Razer's new sustainability pledge could save you money and cut down on e-waste

Two razer gaming mice against a background of leaves and green plants
(Image credit: Razer / Future)

Have you ever looked at a piece of technology and wondered about its environmental impact? That’s a fairly loaded question, and chances are the answer is no… but that isn’t stopping Razer from putting that information directly onto the packaging of its products by partnering with Ecologo - even if that forces you to think twice about buying it in the first place.

Ecologo is a certification program based on an overall sustainability standard, including all aspects of manufacturing and shipment. All products certified to an Ecologo Standard must meet strict criteria before they can be awarded the badge. 

It’s not dissimilar to how some countries will clearly label food with a country of origin, or label it as 'organic' or 'GM-free' to better inform consumers about how far it has had to travel to reach your plate and what farming practices have gone into producing it.

It’s also available to every brand as it's classified as an International Organization for Standardization. Razer could have simply awarded itself an own-brand sustainability certificate, so this sends a message for competitors like Logitech and SteelSeries to follow suit. 

It’s an unlikely pipe dream that every company will start using the badge, but my goodness, wouldn’t it be easier to make sustainable choices if they did?

Only two products are available with the Ecologo alongside the launch of this announcement - the Basilisk V3 and the DeathAdder Essential - though we hope that Razer plans to roll out this certification against the rest of its product catalog and any future releases. 

These two mice were selected because of the Basilisk V3’s popularity as one of the best gaming mice on the market, while the DeathAdder Essential is one of the brand's most affordable offerings, which provides a cheap, yet sustainable option for those with a tight budget.

Analysis: Do you actually need that upgrade?

Razer Kanagawa Wave clothing under water

(Image credit: Razer)

Gaming and lifestyle brand Razer is no stranger to sustainability pledges, with prominent campaigns to plant a million trees and use recycled ocean plastics to make clothing, but this latest endeavor actually has the potential to harm its sales as much as it could help them.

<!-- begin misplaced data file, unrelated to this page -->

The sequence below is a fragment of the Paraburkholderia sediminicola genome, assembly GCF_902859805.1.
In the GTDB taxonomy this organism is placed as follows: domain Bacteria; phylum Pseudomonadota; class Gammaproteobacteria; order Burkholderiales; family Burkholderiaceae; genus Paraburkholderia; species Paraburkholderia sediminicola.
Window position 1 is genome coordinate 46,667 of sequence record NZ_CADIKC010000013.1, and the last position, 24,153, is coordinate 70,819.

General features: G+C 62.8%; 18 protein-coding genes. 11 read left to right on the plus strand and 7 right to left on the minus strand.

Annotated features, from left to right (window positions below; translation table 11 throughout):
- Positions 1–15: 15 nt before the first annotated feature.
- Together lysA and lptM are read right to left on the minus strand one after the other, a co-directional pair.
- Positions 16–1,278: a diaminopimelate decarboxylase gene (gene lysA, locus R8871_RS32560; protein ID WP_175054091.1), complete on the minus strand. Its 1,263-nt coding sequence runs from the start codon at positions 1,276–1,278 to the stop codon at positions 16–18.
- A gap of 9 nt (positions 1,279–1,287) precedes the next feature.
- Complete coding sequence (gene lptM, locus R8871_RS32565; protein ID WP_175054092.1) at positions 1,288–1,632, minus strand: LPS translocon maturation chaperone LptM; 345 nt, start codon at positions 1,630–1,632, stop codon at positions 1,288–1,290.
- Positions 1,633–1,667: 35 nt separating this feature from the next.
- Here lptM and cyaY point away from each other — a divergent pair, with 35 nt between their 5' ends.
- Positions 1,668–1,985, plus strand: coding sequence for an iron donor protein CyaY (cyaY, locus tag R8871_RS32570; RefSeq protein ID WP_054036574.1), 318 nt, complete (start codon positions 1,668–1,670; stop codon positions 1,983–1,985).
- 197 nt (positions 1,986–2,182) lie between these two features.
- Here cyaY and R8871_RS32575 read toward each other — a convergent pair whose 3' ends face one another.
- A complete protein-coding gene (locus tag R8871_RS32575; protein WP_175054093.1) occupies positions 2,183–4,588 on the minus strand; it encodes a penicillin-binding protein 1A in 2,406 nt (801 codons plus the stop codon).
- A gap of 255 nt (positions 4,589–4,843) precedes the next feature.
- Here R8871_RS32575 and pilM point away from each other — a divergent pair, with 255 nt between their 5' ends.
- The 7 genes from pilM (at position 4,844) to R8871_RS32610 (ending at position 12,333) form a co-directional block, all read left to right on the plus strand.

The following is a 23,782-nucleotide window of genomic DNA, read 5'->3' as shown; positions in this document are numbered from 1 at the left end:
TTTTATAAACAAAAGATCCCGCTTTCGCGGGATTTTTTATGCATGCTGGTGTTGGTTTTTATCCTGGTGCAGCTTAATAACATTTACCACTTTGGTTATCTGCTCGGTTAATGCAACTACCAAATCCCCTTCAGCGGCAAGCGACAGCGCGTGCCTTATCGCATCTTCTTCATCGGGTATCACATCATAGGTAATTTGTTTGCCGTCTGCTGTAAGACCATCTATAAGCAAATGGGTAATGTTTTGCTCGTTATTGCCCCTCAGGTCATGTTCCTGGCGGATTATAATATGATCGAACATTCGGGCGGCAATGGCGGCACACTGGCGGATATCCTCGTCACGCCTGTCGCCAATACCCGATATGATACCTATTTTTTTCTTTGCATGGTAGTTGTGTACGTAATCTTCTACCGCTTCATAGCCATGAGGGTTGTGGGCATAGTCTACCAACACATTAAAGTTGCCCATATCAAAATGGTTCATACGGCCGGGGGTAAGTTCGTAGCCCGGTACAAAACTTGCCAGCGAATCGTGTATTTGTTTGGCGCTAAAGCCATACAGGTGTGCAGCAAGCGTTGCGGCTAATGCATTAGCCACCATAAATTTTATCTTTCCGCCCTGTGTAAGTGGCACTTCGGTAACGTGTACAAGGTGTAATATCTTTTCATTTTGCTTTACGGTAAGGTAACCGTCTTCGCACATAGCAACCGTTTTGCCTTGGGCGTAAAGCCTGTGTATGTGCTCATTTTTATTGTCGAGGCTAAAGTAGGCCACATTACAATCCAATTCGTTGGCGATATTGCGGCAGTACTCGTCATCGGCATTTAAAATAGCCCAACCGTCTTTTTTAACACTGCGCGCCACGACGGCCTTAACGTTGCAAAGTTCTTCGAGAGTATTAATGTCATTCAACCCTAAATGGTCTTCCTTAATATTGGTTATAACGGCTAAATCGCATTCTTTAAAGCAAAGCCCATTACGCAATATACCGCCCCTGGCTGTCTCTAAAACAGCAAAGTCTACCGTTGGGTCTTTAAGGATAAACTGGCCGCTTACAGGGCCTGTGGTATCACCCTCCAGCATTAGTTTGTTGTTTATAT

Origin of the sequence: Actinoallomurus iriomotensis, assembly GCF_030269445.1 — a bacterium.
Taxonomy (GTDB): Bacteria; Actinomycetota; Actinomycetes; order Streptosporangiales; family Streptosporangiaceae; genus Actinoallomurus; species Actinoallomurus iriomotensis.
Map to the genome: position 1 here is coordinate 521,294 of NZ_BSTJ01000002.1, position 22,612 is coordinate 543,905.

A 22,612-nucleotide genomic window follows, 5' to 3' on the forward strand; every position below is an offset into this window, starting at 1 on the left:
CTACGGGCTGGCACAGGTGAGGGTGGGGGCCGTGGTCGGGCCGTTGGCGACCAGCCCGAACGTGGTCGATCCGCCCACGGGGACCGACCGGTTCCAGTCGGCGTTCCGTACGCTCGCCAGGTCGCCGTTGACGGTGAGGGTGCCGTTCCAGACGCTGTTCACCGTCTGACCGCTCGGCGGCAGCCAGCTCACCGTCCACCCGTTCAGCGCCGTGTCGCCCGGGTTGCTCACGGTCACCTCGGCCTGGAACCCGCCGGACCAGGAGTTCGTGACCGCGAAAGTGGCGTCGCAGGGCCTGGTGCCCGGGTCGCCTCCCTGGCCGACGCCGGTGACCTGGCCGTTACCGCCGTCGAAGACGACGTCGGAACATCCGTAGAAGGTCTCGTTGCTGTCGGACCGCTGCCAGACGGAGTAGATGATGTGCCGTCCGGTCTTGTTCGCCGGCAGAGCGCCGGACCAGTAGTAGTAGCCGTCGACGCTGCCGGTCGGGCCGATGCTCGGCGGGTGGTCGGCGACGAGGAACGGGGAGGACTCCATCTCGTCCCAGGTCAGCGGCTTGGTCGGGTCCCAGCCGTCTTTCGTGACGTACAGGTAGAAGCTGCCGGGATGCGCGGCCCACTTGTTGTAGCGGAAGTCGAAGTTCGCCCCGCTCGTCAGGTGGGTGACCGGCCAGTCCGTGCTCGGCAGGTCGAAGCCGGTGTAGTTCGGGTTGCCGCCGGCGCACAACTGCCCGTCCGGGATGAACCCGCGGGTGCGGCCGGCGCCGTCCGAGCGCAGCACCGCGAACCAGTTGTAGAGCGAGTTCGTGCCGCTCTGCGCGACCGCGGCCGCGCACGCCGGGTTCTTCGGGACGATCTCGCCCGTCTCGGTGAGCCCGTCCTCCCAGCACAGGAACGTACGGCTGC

This is great news for gamers who are already environmentally conscious and want better access to information that allows them to feel comfortable about purchasing a new mouse. On the other hand, it also raises awareness about how our technology can have an impact on our planet – which could push people to avoid upgrading their kit at all.

I’d argue that isn’t a bad thing. If we’re more hesitant to buy shiny new ‘toys’ for our gaming setups then not only will fewer perfectly good gaming accessories go to landfill, but it could save you money by deterring you from buying an unnecessary upgrade. I’m certainly guilty of purchasing new equipment purely for aesthetics or out of FOMO for having the latest gear, all while having perfectly usable products on hand.

I would also stress that environmental policies shouldn’t make you feel any guilt or shame. Razer’s partnership with Ecologo seems focused more on providing the right information to its consumers to sway them towards a more sustainable alternative, rather than trying to put potential customers off buying entirely. 

Less overall purchases might be bad for business, but if you do think twice about buying a new mouse while you have a perfectly serviceable one in the palm of your hand right now, you’re helping your own wallet as much as you are the planet. 

That’s something to consider as the cost of living crisis stretches on, especially as rapid inflation seemingly has no end in sight. For better or worse, we’re going to have to either source cheaper gaming hardware, or consider loving our current equipment for longer to save a few pennies.

Jess Weatherbed

Jess is a former TechRadar Computing writer, where she covered all aspects of Mac and PC hardware, including PC gaming and peripherals. She has been interviewed as an industry expert for the BBC, and while her educational background was in prosthetics and model-making, her true love is in tech and she has built numerous desktop computers over the last 10 years for gaming and content creation. Jess is now a journalist at The Verge.